Hello, Brian, What are we supposed to do until 2014? I need medical care now and I also need to see a dentist. If I don't, my teeth might eventually fall out. It is incredible that we the uninsured have to wait so long for medical care. Even seeing it with my own eyes, it is still hard for me to believe that this is so. We are human beings and America citizens. Let the politicians do away with all their haggling and start doing something for us, the people. Eugenia Renskoff

Dec. 09 2009 02:32 PM
Kathy in CT from Fairfield County CT

DID ANYONE actually listen to what Brian and Paul Starr were saying?

Or read a newspaper today?

In ADDITION to Medicare for those over 55, the current plan being costed out (from NY Times):

" . . . . . calls for the creation of a new menu of national insurance plans, modeled after those offered to more than eight million federal workers, including members of Congress, and their dependents.

The new insurance plans would be overseen by a federal agency, the Office of Personnel Management, which now runs the Federal Employees Health Benefits Program and directly negotiates prices and benefits packages with private insurance companies. The private firms eagerly participate because of the large customer base. "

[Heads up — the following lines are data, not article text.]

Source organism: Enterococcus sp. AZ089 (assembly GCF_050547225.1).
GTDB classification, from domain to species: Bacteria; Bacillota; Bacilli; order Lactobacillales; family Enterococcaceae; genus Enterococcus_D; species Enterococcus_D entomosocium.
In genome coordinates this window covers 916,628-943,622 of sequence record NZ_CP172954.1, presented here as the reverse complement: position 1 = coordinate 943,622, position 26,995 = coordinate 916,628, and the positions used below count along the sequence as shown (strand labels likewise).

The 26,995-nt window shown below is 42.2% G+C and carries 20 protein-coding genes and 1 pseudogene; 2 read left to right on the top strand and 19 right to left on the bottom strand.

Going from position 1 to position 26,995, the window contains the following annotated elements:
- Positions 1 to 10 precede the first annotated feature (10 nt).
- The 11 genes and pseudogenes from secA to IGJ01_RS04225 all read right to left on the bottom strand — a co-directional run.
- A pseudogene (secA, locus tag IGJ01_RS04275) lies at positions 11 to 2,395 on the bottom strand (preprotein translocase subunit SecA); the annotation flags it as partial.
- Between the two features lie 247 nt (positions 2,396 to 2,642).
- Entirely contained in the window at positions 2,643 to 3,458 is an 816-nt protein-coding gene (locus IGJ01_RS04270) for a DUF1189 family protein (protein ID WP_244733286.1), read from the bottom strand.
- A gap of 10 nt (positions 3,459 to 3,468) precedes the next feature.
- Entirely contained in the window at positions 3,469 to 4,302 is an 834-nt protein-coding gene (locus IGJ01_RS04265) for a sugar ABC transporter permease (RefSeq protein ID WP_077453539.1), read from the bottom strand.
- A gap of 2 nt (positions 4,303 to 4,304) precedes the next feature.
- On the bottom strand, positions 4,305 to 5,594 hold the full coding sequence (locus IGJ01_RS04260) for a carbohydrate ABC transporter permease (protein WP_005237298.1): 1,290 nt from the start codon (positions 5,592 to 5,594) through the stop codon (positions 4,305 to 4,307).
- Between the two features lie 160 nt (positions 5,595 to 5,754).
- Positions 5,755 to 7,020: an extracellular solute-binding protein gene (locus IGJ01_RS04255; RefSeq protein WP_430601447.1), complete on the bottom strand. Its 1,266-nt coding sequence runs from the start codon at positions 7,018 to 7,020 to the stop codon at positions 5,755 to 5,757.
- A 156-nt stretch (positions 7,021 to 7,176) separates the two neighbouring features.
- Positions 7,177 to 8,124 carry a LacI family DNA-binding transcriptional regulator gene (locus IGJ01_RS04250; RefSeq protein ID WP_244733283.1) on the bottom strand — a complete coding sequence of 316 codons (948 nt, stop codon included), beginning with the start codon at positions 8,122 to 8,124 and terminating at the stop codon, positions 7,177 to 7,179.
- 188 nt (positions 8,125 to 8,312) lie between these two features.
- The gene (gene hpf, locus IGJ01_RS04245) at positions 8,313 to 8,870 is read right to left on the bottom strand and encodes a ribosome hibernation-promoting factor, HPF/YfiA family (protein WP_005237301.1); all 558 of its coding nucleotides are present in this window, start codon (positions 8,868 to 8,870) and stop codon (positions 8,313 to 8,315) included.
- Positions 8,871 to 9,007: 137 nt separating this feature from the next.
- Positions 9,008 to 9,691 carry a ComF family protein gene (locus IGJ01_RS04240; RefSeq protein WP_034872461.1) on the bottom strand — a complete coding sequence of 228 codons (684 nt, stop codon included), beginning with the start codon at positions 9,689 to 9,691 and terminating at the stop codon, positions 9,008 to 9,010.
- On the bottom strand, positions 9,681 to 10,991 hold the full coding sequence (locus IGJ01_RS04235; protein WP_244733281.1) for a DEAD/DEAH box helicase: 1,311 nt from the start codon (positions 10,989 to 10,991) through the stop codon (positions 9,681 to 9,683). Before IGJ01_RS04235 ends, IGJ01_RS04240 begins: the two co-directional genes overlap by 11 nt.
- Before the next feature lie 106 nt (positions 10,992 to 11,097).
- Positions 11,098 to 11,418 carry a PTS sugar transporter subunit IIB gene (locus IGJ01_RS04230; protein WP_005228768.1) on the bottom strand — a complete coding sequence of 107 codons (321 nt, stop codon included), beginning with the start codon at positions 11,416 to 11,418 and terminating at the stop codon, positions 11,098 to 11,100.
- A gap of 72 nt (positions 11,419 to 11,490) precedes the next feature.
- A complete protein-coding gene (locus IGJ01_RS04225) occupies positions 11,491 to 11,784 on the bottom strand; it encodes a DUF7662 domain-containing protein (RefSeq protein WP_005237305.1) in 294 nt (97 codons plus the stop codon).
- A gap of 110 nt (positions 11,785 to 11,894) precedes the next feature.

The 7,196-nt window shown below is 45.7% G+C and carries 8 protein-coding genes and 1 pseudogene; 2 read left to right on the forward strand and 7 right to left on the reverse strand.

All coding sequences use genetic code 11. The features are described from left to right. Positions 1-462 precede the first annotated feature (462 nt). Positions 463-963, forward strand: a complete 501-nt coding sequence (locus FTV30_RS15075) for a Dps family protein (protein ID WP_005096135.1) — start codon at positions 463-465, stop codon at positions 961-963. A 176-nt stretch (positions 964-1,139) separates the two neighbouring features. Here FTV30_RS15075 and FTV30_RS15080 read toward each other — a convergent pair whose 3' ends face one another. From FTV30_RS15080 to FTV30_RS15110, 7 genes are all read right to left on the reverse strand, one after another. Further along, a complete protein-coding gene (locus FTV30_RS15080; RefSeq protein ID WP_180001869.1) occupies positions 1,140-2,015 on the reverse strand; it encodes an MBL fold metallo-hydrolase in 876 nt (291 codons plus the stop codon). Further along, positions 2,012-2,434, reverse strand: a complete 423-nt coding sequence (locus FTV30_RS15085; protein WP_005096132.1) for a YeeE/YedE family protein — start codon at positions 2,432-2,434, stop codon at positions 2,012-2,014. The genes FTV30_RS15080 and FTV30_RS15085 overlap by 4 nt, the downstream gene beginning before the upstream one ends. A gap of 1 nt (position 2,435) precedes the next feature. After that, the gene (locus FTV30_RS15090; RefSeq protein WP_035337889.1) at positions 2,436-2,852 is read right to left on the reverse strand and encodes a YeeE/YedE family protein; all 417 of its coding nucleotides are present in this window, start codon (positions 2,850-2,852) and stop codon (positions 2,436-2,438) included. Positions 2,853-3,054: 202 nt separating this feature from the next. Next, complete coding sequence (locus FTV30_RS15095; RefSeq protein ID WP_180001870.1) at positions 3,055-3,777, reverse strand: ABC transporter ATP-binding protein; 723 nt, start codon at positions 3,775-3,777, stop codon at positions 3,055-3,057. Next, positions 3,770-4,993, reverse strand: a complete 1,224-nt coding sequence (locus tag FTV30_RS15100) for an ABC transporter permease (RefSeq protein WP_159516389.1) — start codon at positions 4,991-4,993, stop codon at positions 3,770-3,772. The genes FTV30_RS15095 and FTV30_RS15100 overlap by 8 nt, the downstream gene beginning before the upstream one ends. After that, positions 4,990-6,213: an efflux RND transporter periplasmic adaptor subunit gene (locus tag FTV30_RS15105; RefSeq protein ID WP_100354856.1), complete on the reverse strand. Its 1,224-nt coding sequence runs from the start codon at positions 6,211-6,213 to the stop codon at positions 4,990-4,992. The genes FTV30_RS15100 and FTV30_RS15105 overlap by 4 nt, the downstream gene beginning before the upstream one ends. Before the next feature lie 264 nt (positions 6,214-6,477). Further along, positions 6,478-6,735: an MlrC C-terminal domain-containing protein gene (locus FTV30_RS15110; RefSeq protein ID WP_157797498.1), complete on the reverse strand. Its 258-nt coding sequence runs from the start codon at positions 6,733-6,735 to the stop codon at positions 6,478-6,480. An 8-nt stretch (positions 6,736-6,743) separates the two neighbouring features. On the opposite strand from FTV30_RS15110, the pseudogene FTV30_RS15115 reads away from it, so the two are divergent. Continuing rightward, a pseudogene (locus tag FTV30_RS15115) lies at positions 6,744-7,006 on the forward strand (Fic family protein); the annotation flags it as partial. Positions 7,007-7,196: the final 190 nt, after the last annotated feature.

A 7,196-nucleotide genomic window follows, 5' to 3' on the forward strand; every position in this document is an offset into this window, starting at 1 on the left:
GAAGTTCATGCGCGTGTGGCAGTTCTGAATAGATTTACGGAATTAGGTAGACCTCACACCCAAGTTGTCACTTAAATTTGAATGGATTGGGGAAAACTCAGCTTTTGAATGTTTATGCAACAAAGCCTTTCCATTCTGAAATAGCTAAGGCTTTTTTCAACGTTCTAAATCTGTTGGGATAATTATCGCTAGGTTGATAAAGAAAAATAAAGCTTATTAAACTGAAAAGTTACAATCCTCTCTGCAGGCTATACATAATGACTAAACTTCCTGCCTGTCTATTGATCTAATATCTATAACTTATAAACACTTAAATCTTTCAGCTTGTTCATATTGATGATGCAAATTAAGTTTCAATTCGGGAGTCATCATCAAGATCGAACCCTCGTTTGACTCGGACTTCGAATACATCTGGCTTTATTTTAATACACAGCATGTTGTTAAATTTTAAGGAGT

THAT IS the public option for those under 55.

For months folks have been saying "Well I wish WE could get the same plans the senators and administration have." WELL THIS IS IT. For those who can pay, we'll pay (but FEHBP gets far lower premiums than we could ever) and for those who can't, there will be subsidies.

GOOD GRIEF PEOPLE -- this is the best thing that's been proposed since last February and everyone is whining because it doesn't say PUBLIC OPTION in big purple neon letters.

The good thing about this approach is that both Medicare and the FEHPB are already up and in existence, so instead of waiting till 2014 (yup) for a NEW program to be created from scratch, we could enroll in these programs MUCH sooner.

If you listened to the program and don't get this, listen again and listen to what Paul Starr says. He's probably the smartest guy in the country on healthcare policy and he said this whole new approach is a great idea.